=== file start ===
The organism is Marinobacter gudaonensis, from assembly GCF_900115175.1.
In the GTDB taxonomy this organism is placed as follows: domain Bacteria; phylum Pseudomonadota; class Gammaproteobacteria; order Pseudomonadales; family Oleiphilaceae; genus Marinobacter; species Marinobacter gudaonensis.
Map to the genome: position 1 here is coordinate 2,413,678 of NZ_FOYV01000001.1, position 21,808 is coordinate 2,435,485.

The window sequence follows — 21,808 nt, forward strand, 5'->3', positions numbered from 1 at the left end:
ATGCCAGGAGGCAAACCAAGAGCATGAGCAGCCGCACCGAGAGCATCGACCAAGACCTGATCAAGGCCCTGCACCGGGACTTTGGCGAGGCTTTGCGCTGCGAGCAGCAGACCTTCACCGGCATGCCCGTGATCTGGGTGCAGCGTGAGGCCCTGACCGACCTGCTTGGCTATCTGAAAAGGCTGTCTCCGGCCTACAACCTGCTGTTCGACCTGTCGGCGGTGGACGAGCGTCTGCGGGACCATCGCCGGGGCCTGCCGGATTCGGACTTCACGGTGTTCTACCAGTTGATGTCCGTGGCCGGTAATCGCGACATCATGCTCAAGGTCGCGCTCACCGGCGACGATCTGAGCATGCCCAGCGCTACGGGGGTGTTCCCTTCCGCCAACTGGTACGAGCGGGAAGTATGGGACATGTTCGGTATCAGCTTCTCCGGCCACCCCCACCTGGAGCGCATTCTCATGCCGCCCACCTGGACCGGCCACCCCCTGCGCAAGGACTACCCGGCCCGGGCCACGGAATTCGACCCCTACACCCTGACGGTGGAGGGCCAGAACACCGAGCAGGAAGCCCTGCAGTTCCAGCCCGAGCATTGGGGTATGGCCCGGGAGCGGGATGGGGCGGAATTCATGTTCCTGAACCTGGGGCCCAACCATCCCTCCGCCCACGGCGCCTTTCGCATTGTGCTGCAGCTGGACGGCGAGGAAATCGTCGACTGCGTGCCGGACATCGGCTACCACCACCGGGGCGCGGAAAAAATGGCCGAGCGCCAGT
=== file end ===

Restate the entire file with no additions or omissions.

The organism is Marinobacter gudaonensis, from assembly GCF_900115175.1.
In the GTDB taxonomy this organism is placed as follows: domain Bacteria; phylum Pseudomonadota; class Gammaproteobacteria; order Pseudomonadales; family Oleiphilaceae; genus Marinobacter; species Marinobacter gudaonensis.
Map to the genome: position 1 here is coordinate 2,413,678 of NZ_FOYV01000001.1, position 21,808 is coordinate 2,435,485.

The window sequence follows — 21,808 nt, forward strand, 5'->3', positions numbered from 1 at the left end:
ATGCCAGGAGGCAAACCAAGAGCATGAGCAGCCGCACCGAGAGCATCGACCAAGACCTGATCAAGGCCCTGCACCGGGACTTTGGCGAGGCTTTGCGCTGCGAGCAGCAGACCTTCACCGGCATGCCCGTGATCTGGGTGCAGCGTGAGGCCCTGACCGACCTGCTTGGCTATCTGAAAAGGCTGTCTCCGGCCTACAACCTGCTGTTCGACCTGTCGGCGGTGGACGAGCGTCTGCGGGACCATCGCCGGGGCCTGCCGGATTCGGACTTCACGGTGTTCTACCAGTTGATGTCCGTGGCCGGTAATCGCGACATCATGCTCAAGGTCGCGCTCACCGGCGACGATCTGAGCATGCCCAGCGCTACGGGGGTGTTCCCTTCCGCCAACTGGTACGAGCGGGAAGTATGGGACATGTTCGGTATCAGCTTCTCCGGCCACCCCCACCTGGAGCGCATTCTCATGCCGCCCACCTGGACCGGCCACCCCCTGCGCAAGGACTACCCGGCCCGGGCCACGGAATTCGACCCCTACACCCTGACGGTGGAGGGCCAGAACACCGAGCAGGAAGCCCTGCAGTTCCAGCCCGAGCATTGGGGTATGGCCCGGGAGCGGGATGGGGCGGAATTCATGTTCCTGAACCTGGGGCCCAACCATCCCTCCGCCCACGGCGCCTTTCGCATTGTGCTGCAGCTGGACGGCGAGGAAATCGTCGACTGCGTGCCGGACATCGGCTACCACCACCGGGGCGCGGAAAAAATGGCCGAGCGCCAGT